Code Camp is less than two weeks away!

If you want to catch some free sessions on the state-of-the-art in .NET development, SQL Server and developer security then sign up for Code Camp Auckland 2009 now.

Code Camps are non-profit, and organised by members of the local developer community. This year the Auckland Code Camp is the day before TechEd (Sunday 13 September), so we've managed to nab a few great speakers on their day off to present to us.

It's the biggest Code Camp ever - over 14 hours of sessions across 3 streams from 10am till 5pm:

Development...

  • What's Happening in .NET Languages and Why Should You Care?
  • .NET on the iPhone and Beyond
  • Behaviour Driven Development
  • Domain Specific Languages
  • C# 4.0 new features
  • Silverlight with Prism
  • Becoming Certified
  • Lightning Talks
  • and more!

The latest and greatest in development topics, by the people that know!

SQL Server?

  • SQL Server Virtualisation Best Practices and Recommendations
  • SQL Server Analysis Services and Gemini
  • Query Optimization and Query Tuning
  • Understanding SQL Server Indexing
  • SQL Server Maintenance

Training and guidance from the best SQL trainers in the industry!

Security!

  • Secure Development Lifecycle and Threat Modelling workshop
  • Secure Coding Practices

We are lucky to have Michael Howard, author of Writing Secure Code and 24 Deadly Sins of Software Security giving a free workshop for developers, architects and team leads on Threat Modelling and the Secure Development Lifecycle. This will be followed by a session on how to write secure .NET code.

Auckland has never seen such an awesome free event!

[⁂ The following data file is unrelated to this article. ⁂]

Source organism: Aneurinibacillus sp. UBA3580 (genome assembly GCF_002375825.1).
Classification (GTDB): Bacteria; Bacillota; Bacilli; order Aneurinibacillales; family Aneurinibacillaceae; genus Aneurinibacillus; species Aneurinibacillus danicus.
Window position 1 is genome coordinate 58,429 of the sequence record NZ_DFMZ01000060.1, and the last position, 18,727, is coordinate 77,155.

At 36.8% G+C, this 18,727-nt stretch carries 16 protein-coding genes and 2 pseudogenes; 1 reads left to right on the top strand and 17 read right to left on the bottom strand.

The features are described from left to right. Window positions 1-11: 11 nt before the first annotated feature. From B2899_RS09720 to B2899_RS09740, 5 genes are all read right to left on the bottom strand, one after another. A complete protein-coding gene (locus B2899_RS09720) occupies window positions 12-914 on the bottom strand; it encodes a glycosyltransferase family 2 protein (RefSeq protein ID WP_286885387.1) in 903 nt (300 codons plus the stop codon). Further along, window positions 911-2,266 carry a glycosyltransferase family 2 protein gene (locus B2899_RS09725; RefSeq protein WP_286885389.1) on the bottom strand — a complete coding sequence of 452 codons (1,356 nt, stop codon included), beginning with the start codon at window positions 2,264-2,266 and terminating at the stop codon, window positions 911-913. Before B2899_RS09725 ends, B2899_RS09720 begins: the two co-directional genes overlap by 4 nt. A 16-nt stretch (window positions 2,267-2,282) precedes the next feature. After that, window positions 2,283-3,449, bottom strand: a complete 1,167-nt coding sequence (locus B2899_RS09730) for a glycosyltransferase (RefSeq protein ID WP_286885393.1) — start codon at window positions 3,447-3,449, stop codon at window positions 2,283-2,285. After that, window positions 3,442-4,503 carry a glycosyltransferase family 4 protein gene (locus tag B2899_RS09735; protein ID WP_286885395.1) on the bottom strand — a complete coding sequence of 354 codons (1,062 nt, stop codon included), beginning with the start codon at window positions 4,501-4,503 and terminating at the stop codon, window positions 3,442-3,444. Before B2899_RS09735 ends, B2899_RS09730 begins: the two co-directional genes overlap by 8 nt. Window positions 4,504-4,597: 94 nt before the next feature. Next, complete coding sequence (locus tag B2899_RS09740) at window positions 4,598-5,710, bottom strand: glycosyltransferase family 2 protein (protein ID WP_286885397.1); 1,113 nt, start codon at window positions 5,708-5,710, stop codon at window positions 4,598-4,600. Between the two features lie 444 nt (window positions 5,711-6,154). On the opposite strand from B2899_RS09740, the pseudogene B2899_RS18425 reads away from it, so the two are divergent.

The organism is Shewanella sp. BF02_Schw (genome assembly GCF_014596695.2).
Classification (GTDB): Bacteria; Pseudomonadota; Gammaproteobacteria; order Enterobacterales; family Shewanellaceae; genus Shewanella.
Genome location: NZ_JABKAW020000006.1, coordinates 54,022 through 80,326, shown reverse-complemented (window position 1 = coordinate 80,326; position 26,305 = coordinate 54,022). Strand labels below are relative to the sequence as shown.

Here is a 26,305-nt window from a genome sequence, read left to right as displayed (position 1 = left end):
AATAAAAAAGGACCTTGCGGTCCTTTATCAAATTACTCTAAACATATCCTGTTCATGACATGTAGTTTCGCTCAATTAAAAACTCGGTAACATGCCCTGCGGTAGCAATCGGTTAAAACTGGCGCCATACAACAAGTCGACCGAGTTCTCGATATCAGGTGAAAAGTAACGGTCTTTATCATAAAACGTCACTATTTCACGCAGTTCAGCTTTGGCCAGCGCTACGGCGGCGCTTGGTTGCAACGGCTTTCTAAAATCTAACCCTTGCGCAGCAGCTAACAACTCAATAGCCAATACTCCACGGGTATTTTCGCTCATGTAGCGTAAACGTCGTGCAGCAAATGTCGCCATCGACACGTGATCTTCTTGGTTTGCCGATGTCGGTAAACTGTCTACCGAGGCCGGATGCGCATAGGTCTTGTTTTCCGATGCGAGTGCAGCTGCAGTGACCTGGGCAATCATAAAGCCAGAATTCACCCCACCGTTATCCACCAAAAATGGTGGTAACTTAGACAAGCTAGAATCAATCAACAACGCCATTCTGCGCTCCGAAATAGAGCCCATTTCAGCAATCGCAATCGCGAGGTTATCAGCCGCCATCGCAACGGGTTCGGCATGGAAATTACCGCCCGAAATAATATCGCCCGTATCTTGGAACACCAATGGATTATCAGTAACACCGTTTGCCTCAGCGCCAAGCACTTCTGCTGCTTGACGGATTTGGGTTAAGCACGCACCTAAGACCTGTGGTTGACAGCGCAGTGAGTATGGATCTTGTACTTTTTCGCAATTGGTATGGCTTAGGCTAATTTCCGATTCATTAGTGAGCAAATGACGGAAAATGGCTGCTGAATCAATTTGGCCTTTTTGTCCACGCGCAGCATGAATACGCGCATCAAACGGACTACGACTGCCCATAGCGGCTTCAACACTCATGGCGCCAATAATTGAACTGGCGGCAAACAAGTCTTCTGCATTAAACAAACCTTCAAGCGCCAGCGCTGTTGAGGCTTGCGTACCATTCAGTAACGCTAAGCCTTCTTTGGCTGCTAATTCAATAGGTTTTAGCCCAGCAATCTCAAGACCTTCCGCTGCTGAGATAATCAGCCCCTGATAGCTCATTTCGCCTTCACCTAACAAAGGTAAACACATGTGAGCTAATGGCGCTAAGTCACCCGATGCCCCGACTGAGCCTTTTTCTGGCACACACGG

Presenters that are offering their time include Greg Low, Nicholas Dritsas and Auckland's Alex Henderson of Architecture Chat fame.

To cover the costs of the event, we have the help of our generous sponsors: Microsoft, Datacom, Intergen, INETA and Xero.

All that's left for you to do is to visit the website for more details, and sign up now!

See you there on Sunday 13 September,

Kirk

posted on Sunday, August 30, 2009 11:17:02 PM (New Zealand Standard Time, UTC+12:00)  #    Comments [0]
 Wednesday, August 19, 2009

Today at the Wellington .NET User Group, Kevin presented a talk on "Windows Mobile 6.5 Widgets".

Kevin has kindly provided his slides and samples for download:

I found this interesting. I haven't developed any applications for Windows Mobile, though I have played around a bit with the emulator and deploying code from within Visual Studio.

Widgets seem like a lot simpler application development model than native or compact framework applications. The application development model is similar to Vista sidebar gadgets, as there is a packaged zip file containing the application inside - and the application is 'simply' Javascript and HTML. Widgets can use XHR or DOM manipulation, and have access to a small amount of local storage to store preference information.

Windows Mobile 6.5 treats widgets as first-class application citizens within the OS - they have icons on the revamped start screen, and appear in the uninstall screen. As far as the user knows, they are the same as a native application.

Where the process is currently let down is in deployment and debugging. Currently a widget can only be deployed through the Windows Mobile marketplace, after the developer has signed up and the application has been reviewed (I think!). Debugging from Visual Studio seems non-existent, meaning that development is through trial and error.

I could see an enterprising person (like Kevin) building a Javascript library that simulated the API provided by the widget infrastructure, so that widgets could be developed and tested on a desktop before being deployed on a device. Kevin, am I right that all that is needed is the Widget object and some fake ActiveX controls?

All up, an interesting session.

Cheers!

Kirk

posted on Wednesday, August 19, 2009 10:51:20 PM (New Zealand Standard Time, UTC+12:00)  #    Comments [3]

Today I went to Nelson for lunch, and presented on Caching to the Nelson .NET User Group.

The talk was a repeat of my Wellington and Auckland talk from a few months ago, and covered various places you typically cache data in a .NET app, motivating the discussion of memcached and Velocity.

It was nice to get down to Nelson to briefly soak up the sun and meet a few new people.

View my previous post on Caching for further info.

Thanks for having me Daniel!

Kirk

posted on Wednesday, August 19, 2009 10:32:39 PM (New Zealand Standard Time, UTC+12:00)  #    Comments [1]